While waiting for UN staff to arrive at her tent, Xochilth has batted her eyelashes and put on makeup in preparation for finally crossing the border into the United States.
Registration of the entire camp took less than a day and that evening, February 24, the US Customs and Border Patrol (CPB) selected the first 27 people who would enter the United States the next day.
CBP administered COVID tests and recorded personal data, and the first 27 from the camp arrived by bus at the bus station in Brownsville, Texas. They hadn’t walked more than 600 meters, but they were a world away from Matamoros.
One of the first people to cross paths was Fernanda, a 17-year-old transgender woman who fled her home country of El Salvador. She waved a pride flag at the cameras as tears rolled down her cheeks.
Fernanda spent the night in a hotel, then flew to California, where she planned to stay with her aunt and hoped to return to school.
Xochlith, Perla, and the children arrived in Texas shortly thereafter, then traveled to South Carolina.
At a McAllen, Texas respite center about an hour’s drive from Brownsville, those arriving from Matamoros mingled with others who had crossed the border on their own. Hundreds of people filled three large halls. Young mothers and children under five made up most of those in the refuge.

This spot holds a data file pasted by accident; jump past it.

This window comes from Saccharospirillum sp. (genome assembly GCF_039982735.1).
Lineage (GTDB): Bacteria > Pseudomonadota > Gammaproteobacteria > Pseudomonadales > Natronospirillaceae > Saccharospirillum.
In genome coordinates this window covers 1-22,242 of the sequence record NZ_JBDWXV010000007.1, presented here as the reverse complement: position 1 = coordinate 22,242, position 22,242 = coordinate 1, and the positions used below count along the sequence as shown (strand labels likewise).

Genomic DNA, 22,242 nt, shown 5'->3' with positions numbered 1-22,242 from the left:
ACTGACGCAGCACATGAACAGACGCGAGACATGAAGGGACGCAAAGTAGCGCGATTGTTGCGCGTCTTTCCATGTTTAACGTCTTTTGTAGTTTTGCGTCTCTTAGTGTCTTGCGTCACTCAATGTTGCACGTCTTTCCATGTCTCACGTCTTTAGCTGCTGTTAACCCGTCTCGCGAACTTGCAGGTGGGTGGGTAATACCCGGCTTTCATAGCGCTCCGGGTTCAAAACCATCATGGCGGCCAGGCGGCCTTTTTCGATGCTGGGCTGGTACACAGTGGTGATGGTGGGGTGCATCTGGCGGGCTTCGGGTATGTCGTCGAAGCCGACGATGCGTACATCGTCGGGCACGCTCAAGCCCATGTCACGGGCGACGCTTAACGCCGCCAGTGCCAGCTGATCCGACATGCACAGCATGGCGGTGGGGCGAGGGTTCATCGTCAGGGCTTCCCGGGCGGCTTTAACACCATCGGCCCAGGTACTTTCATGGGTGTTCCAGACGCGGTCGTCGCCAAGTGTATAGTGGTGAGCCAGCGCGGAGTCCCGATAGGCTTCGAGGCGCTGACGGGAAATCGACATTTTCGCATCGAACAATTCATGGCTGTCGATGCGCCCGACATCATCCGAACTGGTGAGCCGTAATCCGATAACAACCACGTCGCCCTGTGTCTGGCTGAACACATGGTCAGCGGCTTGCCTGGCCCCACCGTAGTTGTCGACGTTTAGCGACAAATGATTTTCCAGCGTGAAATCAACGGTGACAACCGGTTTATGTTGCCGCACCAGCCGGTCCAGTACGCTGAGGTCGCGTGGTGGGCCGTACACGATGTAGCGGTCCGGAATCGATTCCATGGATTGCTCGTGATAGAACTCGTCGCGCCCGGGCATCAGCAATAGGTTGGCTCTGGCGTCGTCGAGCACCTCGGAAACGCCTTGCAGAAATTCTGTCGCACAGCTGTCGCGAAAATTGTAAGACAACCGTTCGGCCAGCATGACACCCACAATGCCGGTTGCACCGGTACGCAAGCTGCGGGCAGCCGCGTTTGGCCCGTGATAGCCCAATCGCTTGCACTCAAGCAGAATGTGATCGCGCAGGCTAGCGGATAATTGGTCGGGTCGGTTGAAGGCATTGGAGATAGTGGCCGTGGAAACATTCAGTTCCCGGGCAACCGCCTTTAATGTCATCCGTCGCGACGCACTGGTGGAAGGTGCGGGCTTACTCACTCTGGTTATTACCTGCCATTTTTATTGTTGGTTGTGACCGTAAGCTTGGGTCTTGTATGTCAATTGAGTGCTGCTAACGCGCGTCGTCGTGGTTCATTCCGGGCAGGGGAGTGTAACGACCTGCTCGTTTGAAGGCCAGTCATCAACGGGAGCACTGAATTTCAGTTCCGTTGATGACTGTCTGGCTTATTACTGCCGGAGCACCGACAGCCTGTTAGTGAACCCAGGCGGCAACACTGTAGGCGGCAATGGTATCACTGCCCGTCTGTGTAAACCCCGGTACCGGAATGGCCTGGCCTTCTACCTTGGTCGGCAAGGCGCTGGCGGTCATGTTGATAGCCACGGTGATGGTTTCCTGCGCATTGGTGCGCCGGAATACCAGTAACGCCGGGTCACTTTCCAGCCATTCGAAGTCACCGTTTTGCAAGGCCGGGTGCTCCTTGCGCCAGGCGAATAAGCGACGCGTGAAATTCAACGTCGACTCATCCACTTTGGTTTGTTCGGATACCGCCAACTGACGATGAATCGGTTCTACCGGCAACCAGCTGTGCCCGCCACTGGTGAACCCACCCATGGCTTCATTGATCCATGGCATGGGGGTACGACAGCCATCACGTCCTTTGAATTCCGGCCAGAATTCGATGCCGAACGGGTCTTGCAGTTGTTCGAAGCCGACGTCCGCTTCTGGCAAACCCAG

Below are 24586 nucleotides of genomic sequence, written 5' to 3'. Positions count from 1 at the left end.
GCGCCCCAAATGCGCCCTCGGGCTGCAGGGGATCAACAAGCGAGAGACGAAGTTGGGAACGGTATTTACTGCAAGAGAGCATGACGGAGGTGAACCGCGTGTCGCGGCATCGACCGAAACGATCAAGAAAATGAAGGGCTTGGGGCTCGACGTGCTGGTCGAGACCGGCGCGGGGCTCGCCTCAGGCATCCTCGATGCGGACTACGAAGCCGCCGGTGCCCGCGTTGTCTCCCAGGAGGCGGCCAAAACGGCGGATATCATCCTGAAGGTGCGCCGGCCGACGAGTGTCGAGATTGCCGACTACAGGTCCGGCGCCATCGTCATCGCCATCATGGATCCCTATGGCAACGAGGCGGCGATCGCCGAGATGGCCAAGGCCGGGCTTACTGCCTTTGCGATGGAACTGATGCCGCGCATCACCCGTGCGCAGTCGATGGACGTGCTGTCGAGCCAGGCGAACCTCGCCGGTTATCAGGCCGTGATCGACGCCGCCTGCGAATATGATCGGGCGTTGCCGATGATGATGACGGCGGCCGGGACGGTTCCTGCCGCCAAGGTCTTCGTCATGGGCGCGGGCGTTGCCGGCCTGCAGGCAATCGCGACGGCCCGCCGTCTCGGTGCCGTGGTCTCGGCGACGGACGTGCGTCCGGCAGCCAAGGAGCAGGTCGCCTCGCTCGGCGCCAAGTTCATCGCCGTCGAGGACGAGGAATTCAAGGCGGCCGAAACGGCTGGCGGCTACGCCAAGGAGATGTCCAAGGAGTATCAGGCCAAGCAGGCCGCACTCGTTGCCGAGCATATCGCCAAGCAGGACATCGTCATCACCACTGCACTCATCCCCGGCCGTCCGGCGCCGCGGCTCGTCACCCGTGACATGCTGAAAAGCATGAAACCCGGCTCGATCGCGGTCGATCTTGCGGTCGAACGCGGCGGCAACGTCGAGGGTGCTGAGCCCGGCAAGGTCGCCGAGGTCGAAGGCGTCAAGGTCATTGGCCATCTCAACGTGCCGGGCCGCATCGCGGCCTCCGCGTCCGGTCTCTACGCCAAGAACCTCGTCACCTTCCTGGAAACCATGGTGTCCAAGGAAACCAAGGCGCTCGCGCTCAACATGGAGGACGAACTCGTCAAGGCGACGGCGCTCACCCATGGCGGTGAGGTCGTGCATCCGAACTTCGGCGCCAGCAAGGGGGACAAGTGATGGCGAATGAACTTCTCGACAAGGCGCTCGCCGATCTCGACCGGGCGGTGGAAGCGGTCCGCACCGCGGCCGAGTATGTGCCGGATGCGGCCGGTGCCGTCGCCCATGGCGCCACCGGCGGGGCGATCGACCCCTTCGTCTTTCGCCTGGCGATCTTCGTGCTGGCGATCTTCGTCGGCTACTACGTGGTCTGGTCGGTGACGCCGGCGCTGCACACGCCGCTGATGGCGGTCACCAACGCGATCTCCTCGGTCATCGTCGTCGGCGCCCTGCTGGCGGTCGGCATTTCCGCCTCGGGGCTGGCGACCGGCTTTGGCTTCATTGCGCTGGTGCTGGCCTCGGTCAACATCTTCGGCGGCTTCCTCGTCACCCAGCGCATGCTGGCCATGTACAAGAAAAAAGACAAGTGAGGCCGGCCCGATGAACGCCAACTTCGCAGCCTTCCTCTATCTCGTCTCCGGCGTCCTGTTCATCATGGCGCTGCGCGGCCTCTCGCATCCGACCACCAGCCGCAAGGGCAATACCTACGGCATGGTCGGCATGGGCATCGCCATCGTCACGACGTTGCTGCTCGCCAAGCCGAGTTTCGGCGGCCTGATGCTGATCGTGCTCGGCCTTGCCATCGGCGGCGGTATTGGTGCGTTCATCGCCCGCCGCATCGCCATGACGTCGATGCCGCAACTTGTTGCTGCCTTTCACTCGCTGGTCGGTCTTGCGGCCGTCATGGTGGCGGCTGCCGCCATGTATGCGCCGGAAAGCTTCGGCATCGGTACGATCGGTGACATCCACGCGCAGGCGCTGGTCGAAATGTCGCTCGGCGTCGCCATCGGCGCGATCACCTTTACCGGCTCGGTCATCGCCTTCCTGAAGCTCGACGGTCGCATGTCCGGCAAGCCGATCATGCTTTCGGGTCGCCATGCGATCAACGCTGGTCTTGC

Loud Tannoy advertised taxi and bus rides or other services.
Josafina (a pseudonym), 23, from Honduras, had arrived the night before and hadn’t slept much on the thin blue plastic mats that were spread across the crowded floor, but she didn’t mind. “It was a dream to leave Matamoros. I was so happy, ”she said.
His trip to the United States had started 15 months earlier with his five-year-old son. When MPP rules prevented her from entering the United States, she found herself homeless on the streets of the town of Matamoros, then moved to a tent in the camp. Josafina’s son fell ill and increasingly unhappy as she sought to “avoid the risk of rape and kidnapping”. She sent it across the border to the United States with nothing in her pocket except her brother’s name and Florida address.
“No one can understand what it really looks like [in the camp,]She said, her eyes filled with tears. “There was too much violence, with men beating and raping people and mistreating children,” she added.
After three months, in Texas and then in New York, her son was transferred to his brother’s custody in Florida, she told Al Jazeera.